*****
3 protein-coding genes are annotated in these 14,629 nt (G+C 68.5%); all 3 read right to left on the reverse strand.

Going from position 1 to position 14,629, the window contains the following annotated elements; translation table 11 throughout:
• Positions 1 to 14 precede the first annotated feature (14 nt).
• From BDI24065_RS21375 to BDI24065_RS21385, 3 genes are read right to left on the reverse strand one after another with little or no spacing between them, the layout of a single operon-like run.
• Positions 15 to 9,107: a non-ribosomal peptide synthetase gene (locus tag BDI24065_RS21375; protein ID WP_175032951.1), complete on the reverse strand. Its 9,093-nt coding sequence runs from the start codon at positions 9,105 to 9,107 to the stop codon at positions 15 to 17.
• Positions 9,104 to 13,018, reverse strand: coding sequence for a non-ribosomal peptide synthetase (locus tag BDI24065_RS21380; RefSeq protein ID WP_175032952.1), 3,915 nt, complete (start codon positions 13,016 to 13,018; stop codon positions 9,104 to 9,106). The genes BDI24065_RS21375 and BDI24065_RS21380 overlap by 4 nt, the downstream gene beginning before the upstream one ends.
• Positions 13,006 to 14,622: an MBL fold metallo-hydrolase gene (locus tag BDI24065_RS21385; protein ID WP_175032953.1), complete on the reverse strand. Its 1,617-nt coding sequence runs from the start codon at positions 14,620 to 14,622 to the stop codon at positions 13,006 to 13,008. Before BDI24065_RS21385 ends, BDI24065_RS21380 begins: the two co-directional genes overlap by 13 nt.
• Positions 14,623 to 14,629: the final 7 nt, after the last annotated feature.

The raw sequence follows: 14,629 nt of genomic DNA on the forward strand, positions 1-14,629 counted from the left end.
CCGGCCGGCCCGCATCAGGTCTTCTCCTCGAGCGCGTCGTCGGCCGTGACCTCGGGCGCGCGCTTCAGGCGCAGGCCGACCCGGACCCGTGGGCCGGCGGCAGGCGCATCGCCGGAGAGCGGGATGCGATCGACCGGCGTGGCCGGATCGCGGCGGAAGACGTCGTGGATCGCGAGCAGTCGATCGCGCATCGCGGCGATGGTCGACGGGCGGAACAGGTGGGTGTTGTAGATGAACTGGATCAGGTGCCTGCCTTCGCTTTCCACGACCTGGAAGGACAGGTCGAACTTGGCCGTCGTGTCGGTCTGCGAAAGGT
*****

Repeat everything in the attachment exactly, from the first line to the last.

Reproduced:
3 protein-coding genes are annotated in these 14,629 nt (G+C 68.5%); all 3 read right to left on the reverse strand.

Going from position 1 to position 14,629, the window contains the following annotated elements; translation table 11 throughout:
• Positions 1 to 14 precede the first annotated feature (14 nt).
• From BDI24065_RS21375 to BDI24065_RS21385, 3 genes are read right to left on the reverse strand one after another with little or no spacing between them, the layout of a single operon-like run.
• Positions 15 to 9,107: a non-ribosomal peptide synthetase gene (locus tag BDI24065_RS21375; protein ID WP_175032951.1), complete on the reverse strand. Its 9,093-nt coding sequence runs from the start codon at positions 9,105 to 9,107 to the stop codon at positions 15 to 17.
• Positions 9,104 to 13,018, reverse strand: coding sequence for a non-ribosomal peptide synthetase (locus tag BDI24065_RS21380; RefSeq protein ID WP_175032952.1), 3,915 nt, complete (start codon positions 13,016 to 13,018; stop codon positions 9,104 to 9,106). The genes BDI24065_RS21375 and BDI24065_RS21380 overlap by 4 nt, the downstream gene beginning before the upstream one ends.
• Positions 13,006 to 14,622: an MBL fold metallo-hydrolase gene (locus tag BDI24065_RS21385; protein ID WP_175032953.1), complete on the reverse strand. Its 1,617-nt coding sequence runs from the start codon at positions 14,620 to 14,622 to the stop codon at positions 13,006 to 13,008. Before BDI24065_RS21385 ends, BDI24065_RS21380 begins: the two co-directional genes overlap by 13 nt.
• Positions 14,623 to 14,629: the final 7 nt, after the last annotated feature.

The raw sequence follows: 14,629 nt of genomic DNA on the forward strand, positions 1-14,629 counted from the left end.
CCGGCCGGCCCGCATCAGGTCTTCTCCTCGAGCGCGTCGTCGGCCGTGACCTCGGGCGCGCGCTTCAGGCGCAGGCCGACCCGGACCCGTGGGCCGGCGGCAGGCGCATCGCCGGAGAGCGGGATGCGATCGACCGGCGTGGCCGGATCGCGGCGGAAGACGTCGTGGATCGCGAGCAGTCGATCGCGCATCGCGGCGATGGTCGACGGGCGGAACAGGTGGGTGTTGTAGATGAACTGGATCAGGTGCCTGCCTTCGCTTTCCACGACCTGGAAGGACAGGTCGAACTTGGCCGTCGTGTCGGTCTGCGAAAGGT